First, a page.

National Oceanic and Atmospheric Administration via The New York Times

Improvised Life’s most shared Facebook post this week was about what to do to help Puerto Rico, so recently devastated by Hurricane Maria. It clearly hit a nerve as awareness grows that our government has been slow to address just how dire the situation is a full week after the storm left 3.4 million Americans without power.

We imagine ourselves going a week — with no help in sight — without electricity, cell service or running water (and toilets), all the very mundane things we take for granted, and that are so utterly essential.

The School of Life

Reading-in to discover reasons for the delay in getting help to the island is deeply disturbing, not the least of which is Trump waffling on waiving the Jones Act, a century-old law that imposes exorbitant shipping costs on the island, because of pressure from shippers. Read an in-depth overview of the Jones Act here.  NOTE: Fast Company reported that Trump finally waived the Jones Act, at day 8 of the crisis. 

From left, DigitalGlobe via Google Earth; Ricardo Arduengo/Agence France-Presse

Don’t get us started! Side-by-side before-and-after photos tell the whole story. As the situation in Puerto Rico hourly begins to feel more and more like a  2017 version of Katrinaour focus is to direct you to ways you can help.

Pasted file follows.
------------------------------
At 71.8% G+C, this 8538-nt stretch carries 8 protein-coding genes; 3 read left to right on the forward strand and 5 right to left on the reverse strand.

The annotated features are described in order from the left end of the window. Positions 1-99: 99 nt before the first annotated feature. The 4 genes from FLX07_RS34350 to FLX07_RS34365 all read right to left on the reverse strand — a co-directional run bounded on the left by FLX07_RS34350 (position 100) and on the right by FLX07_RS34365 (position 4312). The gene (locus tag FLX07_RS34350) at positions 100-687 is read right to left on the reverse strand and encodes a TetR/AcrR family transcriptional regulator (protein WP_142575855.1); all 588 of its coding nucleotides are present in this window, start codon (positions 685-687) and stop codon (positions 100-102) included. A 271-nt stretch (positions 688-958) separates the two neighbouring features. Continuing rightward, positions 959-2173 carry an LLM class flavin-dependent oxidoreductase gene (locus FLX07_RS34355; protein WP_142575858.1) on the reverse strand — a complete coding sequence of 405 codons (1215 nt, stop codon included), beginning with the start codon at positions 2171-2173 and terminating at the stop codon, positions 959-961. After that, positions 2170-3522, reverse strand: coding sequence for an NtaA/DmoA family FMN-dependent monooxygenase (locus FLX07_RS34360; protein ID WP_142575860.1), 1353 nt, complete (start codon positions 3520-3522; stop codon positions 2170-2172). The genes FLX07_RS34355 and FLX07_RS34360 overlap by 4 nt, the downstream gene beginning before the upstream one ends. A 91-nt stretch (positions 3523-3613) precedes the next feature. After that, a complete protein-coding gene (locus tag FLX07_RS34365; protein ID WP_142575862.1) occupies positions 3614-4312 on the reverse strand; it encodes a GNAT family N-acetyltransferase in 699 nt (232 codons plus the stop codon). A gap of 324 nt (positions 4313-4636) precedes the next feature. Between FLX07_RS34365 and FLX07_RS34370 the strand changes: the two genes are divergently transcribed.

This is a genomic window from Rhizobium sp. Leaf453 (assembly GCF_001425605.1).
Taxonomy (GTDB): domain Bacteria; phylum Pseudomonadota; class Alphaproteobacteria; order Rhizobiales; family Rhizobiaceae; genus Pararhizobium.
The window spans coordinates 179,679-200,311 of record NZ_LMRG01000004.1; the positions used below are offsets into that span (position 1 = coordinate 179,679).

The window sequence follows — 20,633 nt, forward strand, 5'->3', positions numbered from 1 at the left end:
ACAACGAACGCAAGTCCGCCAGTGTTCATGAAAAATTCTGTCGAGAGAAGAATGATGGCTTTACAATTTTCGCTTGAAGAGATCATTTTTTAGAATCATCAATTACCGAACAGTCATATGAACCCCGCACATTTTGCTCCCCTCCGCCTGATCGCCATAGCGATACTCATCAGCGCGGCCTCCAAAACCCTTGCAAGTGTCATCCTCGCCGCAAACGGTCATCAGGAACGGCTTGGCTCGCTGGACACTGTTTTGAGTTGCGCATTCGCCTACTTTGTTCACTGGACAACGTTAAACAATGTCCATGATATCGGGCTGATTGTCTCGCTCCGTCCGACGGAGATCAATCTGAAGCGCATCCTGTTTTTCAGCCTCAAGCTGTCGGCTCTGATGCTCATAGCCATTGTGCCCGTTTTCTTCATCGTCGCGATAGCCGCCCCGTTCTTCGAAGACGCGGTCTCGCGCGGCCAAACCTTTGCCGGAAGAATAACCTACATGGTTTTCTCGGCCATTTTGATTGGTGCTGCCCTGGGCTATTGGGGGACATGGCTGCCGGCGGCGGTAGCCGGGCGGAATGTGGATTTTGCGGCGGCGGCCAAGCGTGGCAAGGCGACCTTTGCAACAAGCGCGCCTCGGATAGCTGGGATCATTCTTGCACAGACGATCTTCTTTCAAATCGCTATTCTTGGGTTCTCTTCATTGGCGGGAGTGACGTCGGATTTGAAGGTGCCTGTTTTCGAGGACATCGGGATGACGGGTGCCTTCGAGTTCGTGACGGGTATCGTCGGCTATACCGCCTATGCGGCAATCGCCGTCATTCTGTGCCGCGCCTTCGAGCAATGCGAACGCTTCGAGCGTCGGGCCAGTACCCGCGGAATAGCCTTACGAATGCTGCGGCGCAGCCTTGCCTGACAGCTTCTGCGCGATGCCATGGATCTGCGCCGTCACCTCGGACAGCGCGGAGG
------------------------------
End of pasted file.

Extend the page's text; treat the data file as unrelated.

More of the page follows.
Where You Can Donate to Hurricane Relief Efforts:   


The New York Times’ How to Decide Where to Donate Your Money After Disasters gives an overview. 

Vox’s excellent Where you can donate to help with hurricane and earthquake relief and recovery includes an array of relief organizations and their rating from Charity Navigator.

Fast Company’s How to help Puerto Rico: 10 things you can do for Hurricane Maria victims right now includes Unidos por Puerto Rico, created by Puerto Rico’s first lady Beatriz Roselló to connect the private sector to those in need. Donations can be sent in a variety of ways, including PayPal.


Don’t have time to vet charities and just want to donate? The following get 4/4 stars on Charity Navigator:

Global Giving collects donations and redistributes the funds to vetted, locally focused organizations.

Americares is working with officials in Puerto Rico to stock emergency shelters with medical supplies. This is in addition to their airlift of $1.8 million worth of medicine and supplies to the U.S. Virgin Islands.


Elie Wiesel words written on a huge window at Lincoln Center could not say it more clearly…

Sally Schneider / Improvised Life


The opposite of life is indifference.

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2 replies on “How You Can Help Puerto Rico + Defy Indifference

  1. Unless we pressure the great orange me to allow access we can donate all we want and it will result in stockpiles unable to reach the people of Puerto Rico who need basic supplies of food, water and medicine. Would we go on with our daily routines if this were Florida? Drumpf is quietly staging a coup by executive order and it is despicable!

  2. You are right about putting pressure on the government. The question is how to do that. Via social media, perhaps. Commenting on straight media and getting them to cover the crisis more acutely?

    Re stockpiles: I leave it to outside organizations to figure out distribution, as Americares has historically been so good at. Puerto Rico is going to need a lot of help, LONG TERM, and I don’t believe there can be too much of it.

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